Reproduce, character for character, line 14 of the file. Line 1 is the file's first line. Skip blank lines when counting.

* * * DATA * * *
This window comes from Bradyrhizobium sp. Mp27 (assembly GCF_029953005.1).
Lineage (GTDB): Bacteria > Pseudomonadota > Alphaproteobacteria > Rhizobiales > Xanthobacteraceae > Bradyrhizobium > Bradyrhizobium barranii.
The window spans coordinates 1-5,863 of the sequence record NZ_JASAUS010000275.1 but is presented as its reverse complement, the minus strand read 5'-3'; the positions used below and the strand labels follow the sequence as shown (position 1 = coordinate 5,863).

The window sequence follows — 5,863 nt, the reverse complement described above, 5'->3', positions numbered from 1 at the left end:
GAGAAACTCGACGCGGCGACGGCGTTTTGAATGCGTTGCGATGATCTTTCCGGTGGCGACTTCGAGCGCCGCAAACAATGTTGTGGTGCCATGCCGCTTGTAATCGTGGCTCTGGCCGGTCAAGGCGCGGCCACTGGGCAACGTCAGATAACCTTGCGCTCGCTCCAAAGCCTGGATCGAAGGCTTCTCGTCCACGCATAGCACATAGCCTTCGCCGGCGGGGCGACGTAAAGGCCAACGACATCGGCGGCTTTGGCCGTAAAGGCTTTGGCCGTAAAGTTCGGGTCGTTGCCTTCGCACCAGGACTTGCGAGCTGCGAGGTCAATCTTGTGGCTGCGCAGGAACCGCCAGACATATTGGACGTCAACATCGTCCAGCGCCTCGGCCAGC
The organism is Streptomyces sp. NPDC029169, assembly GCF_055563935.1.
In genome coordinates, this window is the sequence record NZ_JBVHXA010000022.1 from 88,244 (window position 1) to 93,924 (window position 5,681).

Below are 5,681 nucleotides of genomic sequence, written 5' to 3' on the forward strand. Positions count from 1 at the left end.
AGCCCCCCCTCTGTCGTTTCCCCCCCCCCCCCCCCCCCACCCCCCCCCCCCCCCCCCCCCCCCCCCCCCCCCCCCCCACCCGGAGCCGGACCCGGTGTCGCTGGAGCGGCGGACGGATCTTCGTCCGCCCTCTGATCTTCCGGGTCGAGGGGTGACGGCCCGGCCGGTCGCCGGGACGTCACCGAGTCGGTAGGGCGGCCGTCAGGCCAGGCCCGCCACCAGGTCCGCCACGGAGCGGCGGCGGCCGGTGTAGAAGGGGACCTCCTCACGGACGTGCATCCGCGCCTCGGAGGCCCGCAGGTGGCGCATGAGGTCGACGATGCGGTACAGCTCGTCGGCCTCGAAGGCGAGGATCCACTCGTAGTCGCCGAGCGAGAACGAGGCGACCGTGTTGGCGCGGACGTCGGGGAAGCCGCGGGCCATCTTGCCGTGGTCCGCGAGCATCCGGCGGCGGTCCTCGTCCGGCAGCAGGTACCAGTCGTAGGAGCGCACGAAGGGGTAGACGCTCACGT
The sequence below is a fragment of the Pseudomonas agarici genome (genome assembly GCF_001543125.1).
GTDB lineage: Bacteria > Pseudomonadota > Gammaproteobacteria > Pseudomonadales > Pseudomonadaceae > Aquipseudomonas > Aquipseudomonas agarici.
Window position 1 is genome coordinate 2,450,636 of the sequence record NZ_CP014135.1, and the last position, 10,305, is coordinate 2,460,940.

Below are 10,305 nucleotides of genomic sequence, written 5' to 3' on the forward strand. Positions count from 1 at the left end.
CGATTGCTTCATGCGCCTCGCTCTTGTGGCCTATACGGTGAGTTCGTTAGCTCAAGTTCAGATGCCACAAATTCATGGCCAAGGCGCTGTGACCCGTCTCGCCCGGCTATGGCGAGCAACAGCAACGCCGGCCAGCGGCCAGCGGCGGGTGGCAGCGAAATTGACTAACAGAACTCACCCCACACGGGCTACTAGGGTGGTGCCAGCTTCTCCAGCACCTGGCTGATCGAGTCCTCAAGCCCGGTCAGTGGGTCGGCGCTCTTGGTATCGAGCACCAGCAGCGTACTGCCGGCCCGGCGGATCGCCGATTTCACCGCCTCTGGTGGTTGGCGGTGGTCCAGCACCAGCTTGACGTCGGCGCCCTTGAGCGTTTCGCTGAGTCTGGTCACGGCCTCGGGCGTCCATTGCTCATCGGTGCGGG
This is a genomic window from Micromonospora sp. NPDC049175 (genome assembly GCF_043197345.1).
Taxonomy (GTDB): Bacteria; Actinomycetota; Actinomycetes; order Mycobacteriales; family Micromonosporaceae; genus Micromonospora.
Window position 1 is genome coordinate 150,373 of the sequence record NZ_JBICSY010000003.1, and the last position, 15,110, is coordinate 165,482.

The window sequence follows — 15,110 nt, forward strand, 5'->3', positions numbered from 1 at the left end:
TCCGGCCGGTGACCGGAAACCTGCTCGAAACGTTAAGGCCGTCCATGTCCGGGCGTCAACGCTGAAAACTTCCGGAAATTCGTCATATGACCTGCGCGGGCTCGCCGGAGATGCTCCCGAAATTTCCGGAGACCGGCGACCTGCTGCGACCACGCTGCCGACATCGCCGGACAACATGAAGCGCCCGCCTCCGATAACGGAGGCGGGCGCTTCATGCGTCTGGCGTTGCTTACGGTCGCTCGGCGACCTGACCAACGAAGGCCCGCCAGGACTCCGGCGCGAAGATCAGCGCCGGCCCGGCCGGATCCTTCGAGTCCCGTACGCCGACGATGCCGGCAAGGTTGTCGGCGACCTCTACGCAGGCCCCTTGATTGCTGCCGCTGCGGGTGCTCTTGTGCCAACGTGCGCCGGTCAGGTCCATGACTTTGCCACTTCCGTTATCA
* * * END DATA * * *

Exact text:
CGATTGCTTCATGCGCCTCGCTCTTGTGGCCTATACGGTGAGTTCGTTAGCTCAAGTTCAGATGCCACAAATTCATGGCCAAGGCGCTGTGACCCGTCTCGCCCGGCTATGGCGAGCAACAGCAACGCCGGCCAGCGGCCAGCGGCGGGTGGCAGCGAAATTGACTAACAGAACTCACCCCACACGGGCTACTAGGGTGGTGCCAGCTTCTCCAGCACCTGGCTGATCGAGTCCTCAAGCCCGGTCAGTGGGTCGGCGCTCTTGGTATCGAGCACCAGCAGCGTACTGCCGGCCCGGCGGATCGCCGATTTCACCGCCTCTGGTGGTTGGCGGTGGTCCAGCACCAGCTTGACGTCGGCGCCCTTGAGCGTTTCGCTGAGTCTGGTCACGGCCTCGGGCGTCCATTGCTCATCGGTGCGGG